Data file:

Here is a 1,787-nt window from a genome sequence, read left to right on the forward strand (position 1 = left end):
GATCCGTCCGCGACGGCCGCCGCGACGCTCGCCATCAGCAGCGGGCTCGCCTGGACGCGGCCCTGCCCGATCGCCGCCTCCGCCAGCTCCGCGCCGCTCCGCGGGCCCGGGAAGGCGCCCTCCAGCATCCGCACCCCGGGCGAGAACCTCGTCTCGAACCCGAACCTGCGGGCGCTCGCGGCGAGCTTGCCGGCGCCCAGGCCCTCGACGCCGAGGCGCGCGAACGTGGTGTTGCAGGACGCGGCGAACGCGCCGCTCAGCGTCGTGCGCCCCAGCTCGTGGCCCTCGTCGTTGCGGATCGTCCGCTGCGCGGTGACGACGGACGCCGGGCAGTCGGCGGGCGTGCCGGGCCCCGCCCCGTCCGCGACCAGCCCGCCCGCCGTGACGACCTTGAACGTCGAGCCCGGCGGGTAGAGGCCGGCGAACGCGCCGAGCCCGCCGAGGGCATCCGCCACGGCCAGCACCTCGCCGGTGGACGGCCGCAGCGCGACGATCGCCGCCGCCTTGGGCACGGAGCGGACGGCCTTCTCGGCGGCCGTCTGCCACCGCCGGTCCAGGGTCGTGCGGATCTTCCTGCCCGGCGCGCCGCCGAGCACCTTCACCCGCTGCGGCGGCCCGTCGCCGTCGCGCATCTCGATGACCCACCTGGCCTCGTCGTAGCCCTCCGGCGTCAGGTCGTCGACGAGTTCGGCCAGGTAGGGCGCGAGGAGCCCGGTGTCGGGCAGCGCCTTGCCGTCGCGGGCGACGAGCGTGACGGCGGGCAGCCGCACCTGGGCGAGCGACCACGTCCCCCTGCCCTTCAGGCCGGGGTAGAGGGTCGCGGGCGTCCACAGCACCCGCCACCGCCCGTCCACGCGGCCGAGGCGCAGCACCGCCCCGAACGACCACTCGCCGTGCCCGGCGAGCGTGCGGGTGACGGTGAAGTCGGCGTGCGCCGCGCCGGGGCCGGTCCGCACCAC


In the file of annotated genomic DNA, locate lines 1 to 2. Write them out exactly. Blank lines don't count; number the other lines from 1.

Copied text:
Here is a 1,787-nt window from a genome sequence, read left to right on the forward strand (position 1 = left end):
GATCCGTCCGCGACGGCCGCCGCGACGCTCGCCATCAGCAGCGGGCTCGCCTGGACGCGGCCCTGCCCGATCGCCGCCTCCGCCAGCTCCGCGCCGCTCCGCGGGCCCGGGAAGGCGCCCTCCAGCATCCGCACCCCGGGCGAGAACCTCGTCTCGAACCCGAACCTGCGGGCGCTCGCGGCGAGCTTGCCGGCGCCCAGGCCCTCGACGCCGAGGCGCGCGAACGTGGTGTTGCAGGACGCGGCGAACGCGCCGCTCAGCGTCGTGCGCCCCAGCTCGTGGCCCTCGTCGTTGCGGATCGTCCGCTGCGCGGTGACGACGGACGCCGGGCAGTCGGCGGGCGTGCCGGGCCCCGCCCCGTCCGCGACCAGCCCGCCCGCCGTGACGACCTTGAACGTCGAGCCCGGCGGGTAGAGGCCGGCGAACGCGCCGAGCCCGCCGAGGGCATCCGCCACGGCCAGCACCTCGCCGGTGGACGGCCGCAGCGCGACGATCGCCGCCGCCTTGGGCACGGAGCGGACGGCCTTCTCGGCGGCCGTCTGCCACCGCCGGTCCAGGGTCGTGCGGATCTTCCTGCCCGGCGCGCCGCCGAGCACCTTCACCCGCTGCGGCGGCCCGTCGCCGTCGCGCATCTCGATGACCCACCTGGCCTCGTCGTAGCCCTCCGGCGTCAGGTCGTCGACGAGTTCGGCCAGGTAGGGCGCGAGGAGCCCGGTGTCGGGCAGCGCCTTGCCGTCGCGGGCGACGAGCGTGACGGCGGGCAGCCGCACCTGGGCGAGCGACCACGTCCCCCTGCCCTTCAGGCCGGGGTAGAGGGTCGCGGGCGTCCACAGCACCCGCCACCGCCCGTCCACGCGGCCGAGGCGCAGCACCGCCCCGAACGACCACTCGCCGTGCCCGGCGAGCGTGCGGGTGACGGTGAAGTCGGCGTGCGCCGCGCCGGGGCCGGTCCGCACCAC